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A Special Issue on 5th Annual Meeting of GSZ.
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Vol.VIIIssue: 2: (JSRM code: 007020700016)

Biomarkers for Early Detection of Post-Transplantation Rejection
Levy G1
(PASRM** 2011-002)

1University of Toronto Transplantation Institute, Toronto, Canada

Abstract

Although transplantation is one of the major medical achievements of the last half century, the shortage of organs and need for long term immunosuppressive therapy limits its usefulness. Advances in stem cell therapy has the potential both to overcome the shortage of organs but also to provide novel ways of reintroducing a tolerogenic state in patients who require life saving transplantation therapy.

Understanding mechanisms of rejection which involve both innate and adaptive immunity would allow for novel therapeutic approaches to eliminate or avoid the use of toxic immunosuppressive agents. The evolving era of functional genomics in organ transplantation has been supported by advances in gene profiling, sequencing, proteomics, antibody profiling and bioinformatics. Thus, heralding a new era of intelligent and personalized monitor and therapy. Molecular and cell based biomarkers and now emerging which may be useful to monitor the immune status of the patient and it is anticipated that over the next several years these will detect rejection for immune events before a transplanted organ or cell is damaged. Patterns of genomic biomarkers are also being developed which may predict patients, who achieve tolerance which may not only be useful in the setting of transplantation, but also in patients with autoimmune disease. The ultimate goal of future studies will be to identify markers with sufficient predictive value to improve graft survival, limit graft injury from under immunosuppression and reduce patient morbidity from over immunosuppression.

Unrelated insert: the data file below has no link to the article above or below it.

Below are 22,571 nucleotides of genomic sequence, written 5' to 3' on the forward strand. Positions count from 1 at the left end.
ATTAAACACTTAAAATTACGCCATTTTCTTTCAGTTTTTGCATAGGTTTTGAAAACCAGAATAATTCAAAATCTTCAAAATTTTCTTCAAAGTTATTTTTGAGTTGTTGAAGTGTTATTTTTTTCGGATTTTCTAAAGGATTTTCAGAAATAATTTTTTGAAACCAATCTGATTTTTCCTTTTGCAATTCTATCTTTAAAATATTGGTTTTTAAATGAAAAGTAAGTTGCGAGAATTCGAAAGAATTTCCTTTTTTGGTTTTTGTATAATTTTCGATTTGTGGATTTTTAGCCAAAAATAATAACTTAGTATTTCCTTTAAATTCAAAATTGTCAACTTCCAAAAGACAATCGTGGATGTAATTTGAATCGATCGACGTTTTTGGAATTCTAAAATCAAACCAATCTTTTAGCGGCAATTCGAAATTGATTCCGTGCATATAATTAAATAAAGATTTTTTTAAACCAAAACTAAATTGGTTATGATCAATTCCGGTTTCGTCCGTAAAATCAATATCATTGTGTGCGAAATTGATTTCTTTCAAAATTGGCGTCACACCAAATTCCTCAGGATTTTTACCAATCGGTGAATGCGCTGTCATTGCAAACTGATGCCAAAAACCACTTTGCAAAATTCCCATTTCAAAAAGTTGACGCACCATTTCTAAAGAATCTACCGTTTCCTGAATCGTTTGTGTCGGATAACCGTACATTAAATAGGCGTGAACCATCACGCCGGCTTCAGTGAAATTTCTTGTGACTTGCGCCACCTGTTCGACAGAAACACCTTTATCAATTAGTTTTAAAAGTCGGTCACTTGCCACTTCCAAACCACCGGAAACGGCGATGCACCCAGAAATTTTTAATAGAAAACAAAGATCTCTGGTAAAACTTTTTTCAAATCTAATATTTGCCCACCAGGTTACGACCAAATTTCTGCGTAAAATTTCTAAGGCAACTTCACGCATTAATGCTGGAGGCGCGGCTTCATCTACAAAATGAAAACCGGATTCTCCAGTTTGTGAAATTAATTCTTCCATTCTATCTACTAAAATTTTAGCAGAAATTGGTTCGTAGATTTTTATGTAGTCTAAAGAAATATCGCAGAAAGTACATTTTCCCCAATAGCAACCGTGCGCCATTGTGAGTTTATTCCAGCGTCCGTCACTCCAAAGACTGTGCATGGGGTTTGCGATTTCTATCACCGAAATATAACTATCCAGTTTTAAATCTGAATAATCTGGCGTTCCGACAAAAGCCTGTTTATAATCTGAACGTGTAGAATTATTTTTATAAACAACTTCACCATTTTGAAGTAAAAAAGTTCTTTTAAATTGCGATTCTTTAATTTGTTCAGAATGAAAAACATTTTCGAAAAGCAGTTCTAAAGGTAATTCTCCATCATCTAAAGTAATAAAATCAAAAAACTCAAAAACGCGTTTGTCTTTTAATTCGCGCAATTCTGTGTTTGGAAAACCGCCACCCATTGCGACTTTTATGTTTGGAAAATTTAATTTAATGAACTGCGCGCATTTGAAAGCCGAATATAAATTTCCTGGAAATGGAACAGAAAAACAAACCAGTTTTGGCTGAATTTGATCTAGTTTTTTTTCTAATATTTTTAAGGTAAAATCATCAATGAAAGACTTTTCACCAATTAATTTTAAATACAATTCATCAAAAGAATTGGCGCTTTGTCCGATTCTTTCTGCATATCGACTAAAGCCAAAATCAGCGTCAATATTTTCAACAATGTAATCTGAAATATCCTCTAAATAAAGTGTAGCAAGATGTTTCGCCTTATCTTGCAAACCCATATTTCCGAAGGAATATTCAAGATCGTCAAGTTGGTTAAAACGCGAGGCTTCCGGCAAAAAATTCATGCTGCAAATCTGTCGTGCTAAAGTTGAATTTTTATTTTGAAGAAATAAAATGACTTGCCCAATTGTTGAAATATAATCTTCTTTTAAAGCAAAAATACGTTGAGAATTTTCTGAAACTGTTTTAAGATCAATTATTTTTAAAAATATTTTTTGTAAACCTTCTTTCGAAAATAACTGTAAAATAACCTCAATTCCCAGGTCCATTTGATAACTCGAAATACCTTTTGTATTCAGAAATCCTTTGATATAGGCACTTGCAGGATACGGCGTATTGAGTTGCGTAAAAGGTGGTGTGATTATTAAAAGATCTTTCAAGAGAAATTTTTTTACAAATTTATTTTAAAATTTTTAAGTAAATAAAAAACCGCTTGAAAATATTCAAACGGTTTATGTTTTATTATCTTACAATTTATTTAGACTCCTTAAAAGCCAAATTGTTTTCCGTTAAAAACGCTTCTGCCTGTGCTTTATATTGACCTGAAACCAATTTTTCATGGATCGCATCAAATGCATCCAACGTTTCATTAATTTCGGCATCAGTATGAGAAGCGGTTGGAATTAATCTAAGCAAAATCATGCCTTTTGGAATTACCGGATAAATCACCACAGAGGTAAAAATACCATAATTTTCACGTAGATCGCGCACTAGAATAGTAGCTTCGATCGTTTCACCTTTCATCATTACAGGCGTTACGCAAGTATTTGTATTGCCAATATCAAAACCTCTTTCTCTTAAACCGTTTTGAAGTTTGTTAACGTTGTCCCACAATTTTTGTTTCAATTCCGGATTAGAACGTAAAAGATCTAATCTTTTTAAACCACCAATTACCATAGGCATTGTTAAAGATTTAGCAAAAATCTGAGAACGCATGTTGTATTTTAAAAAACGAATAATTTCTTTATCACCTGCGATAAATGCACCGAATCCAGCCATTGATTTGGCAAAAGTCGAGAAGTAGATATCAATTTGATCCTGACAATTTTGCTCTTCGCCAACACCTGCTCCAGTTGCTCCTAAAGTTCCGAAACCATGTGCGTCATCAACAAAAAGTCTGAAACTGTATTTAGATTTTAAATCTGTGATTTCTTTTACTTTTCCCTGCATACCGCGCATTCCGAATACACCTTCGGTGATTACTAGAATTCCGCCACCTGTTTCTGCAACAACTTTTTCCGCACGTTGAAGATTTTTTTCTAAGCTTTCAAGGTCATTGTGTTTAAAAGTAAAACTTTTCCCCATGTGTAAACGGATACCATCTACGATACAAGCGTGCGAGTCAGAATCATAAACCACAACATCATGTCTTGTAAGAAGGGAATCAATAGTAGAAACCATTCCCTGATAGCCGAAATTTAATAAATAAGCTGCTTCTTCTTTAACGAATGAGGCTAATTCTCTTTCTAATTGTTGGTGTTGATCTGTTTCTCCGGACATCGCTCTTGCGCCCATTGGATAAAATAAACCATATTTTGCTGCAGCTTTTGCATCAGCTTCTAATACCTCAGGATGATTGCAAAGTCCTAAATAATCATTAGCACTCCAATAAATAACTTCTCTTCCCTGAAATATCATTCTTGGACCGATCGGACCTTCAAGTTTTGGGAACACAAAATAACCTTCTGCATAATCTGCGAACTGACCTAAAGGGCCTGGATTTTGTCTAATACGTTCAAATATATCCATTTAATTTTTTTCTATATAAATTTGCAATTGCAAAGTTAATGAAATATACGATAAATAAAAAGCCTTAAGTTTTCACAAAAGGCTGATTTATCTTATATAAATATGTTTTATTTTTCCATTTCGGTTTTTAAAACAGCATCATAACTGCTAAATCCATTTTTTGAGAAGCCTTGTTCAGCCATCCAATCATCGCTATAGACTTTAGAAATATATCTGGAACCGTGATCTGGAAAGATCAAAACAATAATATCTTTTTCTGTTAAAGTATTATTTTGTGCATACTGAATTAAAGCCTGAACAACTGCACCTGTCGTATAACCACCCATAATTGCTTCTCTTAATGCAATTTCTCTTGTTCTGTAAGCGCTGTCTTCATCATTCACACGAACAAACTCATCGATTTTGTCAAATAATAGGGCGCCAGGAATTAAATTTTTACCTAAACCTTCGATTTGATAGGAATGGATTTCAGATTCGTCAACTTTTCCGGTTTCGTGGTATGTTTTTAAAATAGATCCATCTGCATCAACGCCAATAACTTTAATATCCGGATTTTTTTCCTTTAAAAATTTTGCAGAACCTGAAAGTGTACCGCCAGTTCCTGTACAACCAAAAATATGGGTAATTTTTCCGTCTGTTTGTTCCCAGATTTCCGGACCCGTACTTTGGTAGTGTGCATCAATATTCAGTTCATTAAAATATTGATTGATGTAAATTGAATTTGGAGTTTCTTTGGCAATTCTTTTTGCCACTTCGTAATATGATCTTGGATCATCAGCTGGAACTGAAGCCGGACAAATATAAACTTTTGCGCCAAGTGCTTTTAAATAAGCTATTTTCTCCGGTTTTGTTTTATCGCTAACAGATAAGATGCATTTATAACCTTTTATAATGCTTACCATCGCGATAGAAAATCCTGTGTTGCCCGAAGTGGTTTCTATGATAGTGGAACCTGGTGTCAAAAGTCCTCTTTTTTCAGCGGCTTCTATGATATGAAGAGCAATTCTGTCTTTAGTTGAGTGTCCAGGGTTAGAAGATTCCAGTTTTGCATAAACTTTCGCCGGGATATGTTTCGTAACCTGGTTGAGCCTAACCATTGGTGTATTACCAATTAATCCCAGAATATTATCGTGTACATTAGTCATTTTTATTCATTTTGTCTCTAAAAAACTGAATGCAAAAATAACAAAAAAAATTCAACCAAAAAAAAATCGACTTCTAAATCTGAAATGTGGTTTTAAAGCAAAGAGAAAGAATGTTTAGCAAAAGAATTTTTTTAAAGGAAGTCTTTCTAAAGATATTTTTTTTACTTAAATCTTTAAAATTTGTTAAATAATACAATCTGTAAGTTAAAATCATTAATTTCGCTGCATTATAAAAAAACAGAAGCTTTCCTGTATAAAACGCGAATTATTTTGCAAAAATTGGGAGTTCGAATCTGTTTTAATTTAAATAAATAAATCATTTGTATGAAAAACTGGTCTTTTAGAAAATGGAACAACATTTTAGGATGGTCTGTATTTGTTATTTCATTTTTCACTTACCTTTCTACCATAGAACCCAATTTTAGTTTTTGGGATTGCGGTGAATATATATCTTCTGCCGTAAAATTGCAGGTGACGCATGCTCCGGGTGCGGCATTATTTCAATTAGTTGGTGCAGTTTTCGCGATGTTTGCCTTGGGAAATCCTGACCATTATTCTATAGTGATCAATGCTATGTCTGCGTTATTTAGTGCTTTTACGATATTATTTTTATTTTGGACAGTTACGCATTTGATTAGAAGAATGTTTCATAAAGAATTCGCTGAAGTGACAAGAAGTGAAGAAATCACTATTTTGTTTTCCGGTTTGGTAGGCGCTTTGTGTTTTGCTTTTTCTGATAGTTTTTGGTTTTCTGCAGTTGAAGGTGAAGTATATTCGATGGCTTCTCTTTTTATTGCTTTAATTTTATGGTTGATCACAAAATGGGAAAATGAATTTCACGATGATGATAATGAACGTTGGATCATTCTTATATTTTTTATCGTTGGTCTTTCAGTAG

These approaches will also be critical for successful stem cell therapy where it is known that immunologic barriers limit its adoption.

** Proceedings of Annual Symposium on Regenerative Medicine

Corresponding Author: Gary Levy, MD, FRCP(C), AGAF
Director, University of Toronto Transplantation Institute;
Director, Training Program in Regenerative Medicine,
University of Toronto,
CANADA

Creative Commons License This is an open-access article distributed under the terms of the Creative Commons 3.0 Unported (CC BY 3.0) Attribution License, which permits unrestricted use, distribution, and reproduction in any medium, provided the original author and source are credited.